Although I am returning to Dunedin before the show opens I was fortunate enough to see it in a state fairly close to completion. I marveled at Judy Millar and her team as they worked on her huge sculptural piece specifically shaped for the space. I sat in the dark room of the Kirk Gallery and watched Phil Solomon's American Falls. I was hypnotised by the Matt Saunder's film piece. I felt an intimate connection with the framed pages of Colin McCahon's pencil drawings. And then I took a step back from it all to admire and really reflect on the significance (and brilliance) of the curation - of the themes and connections that flow through each work and end in a sea of pertinent ideas.
Because my words may not be enough, the poster for the show eloquently (and appropriately broadly) describes its role or purpose:
"Cinema & Painting examines the intersection of two screen-based arts against the backdrop of a culture characterised by the increasing plasticity of pictorial surfaces and flexibility of viewing spaces. Turning to contemporary and historical artists who engage the relation between the screen and the space that projects from it, the exhibition maps the genealogy and continuing life of a modernist tradition of depth.
"Over three thematic suites, this exhibition’s volumetric cinemas and paintings that spill off the wall offer exemplars of a strain of aesthetic practice in which the interrogation of a haptic surface accompanies a commitment to the formal complexity of images. By addressing the materiality of projective space—that physical zone beyond the picture plane activated by the body of the spectator in conjunction with the beam of the projector or the intricacies of painted forms—Cinema & Painting examines the interconnection of these arts not only in pictorial but in explicitly phenomenological terms."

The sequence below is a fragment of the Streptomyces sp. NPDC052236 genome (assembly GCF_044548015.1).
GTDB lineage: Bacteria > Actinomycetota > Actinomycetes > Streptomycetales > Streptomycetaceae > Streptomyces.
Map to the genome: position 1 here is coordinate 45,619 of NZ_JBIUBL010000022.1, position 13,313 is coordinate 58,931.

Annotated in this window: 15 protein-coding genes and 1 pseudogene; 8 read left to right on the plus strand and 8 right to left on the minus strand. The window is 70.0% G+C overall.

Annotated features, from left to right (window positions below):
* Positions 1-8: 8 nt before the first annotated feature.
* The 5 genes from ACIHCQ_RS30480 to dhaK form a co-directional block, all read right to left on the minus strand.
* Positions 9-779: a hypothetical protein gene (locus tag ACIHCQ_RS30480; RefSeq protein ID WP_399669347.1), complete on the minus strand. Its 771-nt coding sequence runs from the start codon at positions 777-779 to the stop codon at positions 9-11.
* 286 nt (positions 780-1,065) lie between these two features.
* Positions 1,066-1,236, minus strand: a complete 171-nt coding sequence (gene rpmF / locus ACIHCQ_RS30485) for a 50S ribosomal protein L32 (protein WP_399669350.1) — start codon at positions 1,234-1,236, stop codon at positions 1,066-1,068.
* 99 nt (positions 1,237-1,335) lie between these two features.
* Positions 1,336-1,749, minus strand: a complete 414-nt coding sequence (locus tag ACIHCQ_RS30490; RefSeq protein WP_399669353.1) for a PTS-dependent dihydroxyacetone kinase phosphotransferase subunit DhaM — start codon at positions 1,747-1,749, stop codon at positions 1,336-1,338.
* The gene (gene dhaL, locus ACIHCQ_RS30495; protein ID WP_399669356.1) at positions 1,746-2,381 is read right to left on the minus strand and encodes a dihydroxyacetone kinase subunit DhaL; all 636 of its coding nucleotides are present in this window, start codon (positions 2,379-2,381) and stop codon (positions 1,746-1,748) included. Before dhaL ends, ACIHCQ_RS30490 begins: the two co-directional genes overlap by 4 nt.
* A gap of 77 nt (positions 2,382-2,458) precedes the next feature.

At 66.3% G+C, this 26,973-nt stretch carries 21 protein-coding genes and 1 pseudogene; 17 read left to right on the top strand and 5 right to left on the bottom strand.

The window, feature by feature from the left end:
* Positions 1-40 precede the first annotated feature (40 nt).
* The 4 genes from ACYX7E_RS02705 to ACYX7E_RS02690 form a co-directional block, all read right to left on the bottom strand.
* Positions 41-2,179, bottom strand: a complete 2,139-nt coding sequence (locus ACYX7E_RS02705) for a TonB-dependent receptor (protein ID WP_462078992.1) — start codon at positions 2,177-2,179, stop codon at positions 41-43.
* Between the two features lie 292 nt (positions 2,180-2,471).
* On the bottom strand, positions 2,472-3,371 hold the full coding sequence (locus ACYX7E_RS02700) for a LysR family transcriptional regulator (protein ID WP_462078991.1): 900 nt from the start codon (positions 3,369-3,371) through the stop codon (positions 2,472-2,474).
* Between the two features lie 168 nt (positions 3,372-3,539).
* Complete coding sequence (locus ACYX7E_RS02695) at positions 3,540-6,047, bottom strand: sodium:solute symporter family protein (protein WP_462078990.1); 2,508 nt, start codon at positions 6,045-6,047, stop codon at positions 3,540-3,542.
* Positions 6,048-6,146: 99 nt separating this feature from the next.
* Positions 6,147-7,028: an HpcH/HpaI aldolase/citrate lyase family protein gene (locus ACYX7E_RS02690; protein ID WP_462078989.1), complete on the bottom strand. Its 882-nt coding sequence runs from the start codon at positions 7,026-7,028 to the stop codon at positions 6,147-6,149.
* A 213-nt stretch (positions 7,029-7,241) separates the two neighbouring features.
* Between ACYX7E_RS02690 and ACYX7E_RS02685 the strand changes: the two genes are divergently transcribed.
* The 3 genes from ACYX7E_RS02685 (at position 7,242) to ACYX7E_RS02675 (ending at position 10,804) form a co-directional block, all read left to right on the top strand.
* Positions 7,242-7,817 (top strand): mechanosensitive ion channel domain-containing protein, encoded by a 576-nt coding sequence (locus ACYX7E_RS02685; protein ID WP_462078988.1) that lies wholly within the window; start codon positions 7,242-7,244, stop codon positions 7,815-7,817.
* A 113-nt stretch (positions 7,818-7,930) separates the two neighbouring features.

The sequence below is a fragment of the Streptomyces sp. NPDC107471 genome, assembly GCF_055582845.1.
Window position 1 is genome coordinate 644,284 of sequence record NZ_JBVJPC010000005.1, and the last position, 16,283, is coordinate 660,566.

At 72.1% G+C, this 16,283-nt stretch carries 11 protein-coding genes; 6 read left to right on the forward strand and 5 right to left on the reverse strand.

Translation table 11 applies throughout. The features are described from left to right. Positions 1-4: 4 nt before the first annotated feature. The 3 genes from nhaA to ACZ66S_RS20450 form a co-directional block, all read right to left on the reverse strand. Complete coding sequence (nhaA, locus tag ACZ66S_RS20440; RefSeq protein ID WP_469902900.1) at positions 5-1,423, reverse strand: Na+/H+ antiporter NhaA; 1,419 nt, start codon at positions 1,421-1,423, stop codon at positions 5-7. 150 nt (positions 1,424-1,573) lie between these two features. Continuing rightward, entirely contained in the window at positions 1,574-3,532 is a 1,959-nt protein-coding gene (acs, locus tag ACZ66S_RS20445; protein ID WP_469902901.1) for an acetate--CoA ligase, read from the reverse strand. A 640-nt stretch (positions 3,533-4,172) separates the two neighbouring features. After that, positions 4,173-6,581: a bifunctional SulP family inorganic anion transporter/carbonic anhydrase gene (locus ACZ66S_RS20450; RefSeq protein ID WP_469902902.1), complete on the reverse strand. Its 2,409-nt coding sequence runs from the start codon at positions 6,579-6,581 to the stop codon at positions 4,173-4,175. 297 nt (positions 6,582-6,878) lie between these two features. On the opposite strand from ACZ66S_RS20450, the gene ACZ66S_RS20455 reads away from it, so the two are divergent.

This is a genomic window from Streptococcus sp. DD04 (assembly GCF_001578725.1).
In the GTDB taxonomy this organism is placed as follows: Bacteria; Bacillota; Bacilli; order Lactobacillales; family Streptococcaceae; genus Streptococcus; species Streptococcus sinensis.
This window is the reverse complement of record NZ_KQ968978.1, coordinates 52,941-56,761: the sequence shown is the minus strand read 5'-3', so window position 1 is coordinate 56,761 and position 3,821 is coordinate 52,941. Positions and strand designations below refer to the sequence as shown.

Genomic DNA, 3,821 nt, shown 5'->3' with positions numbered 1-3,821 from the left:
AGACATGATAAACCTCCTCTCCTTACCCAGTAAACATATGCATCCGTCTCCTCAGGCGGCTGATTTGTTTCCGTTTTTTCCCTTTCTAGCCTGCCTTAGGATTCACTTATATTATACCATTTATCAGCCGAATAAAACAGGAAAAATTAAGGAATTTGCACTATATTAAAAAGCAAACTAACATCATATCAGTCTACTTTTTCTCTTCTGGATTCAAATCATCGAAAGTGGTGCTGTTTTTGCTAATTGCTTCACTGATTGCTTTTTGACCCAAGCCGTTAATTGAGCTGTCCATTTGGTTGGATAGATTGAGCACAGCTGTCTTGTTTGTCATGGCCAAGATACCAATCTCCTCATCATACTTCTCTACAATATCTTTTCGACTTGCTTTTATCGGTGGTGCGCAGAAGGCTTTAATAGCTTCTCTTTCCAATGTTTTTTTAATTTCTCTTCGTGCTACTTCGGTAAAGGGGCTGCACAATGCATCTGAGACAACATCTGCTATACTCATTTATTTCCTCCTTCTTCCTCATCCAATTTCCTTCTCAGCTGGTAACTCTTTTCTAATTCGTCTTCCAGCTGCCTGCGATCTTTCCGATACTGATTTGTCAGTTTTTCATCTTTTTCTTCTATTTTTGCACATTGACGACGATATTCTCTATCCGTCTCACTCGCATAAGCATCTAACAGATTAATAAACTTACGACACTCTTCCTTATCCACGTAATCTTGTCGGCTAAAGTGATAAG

Although I read up on a handful of the artists featured in Cinema & Painting it was Phil Solomon's American Falls that provided me with an access point to the show and, through the astonishing process and result, it converted me into an activist for the film medium.
Below is a short text I wrote on the work, which will be shown in the Kirk Gallery and I imagine will be a highlight for many who view the exhibition.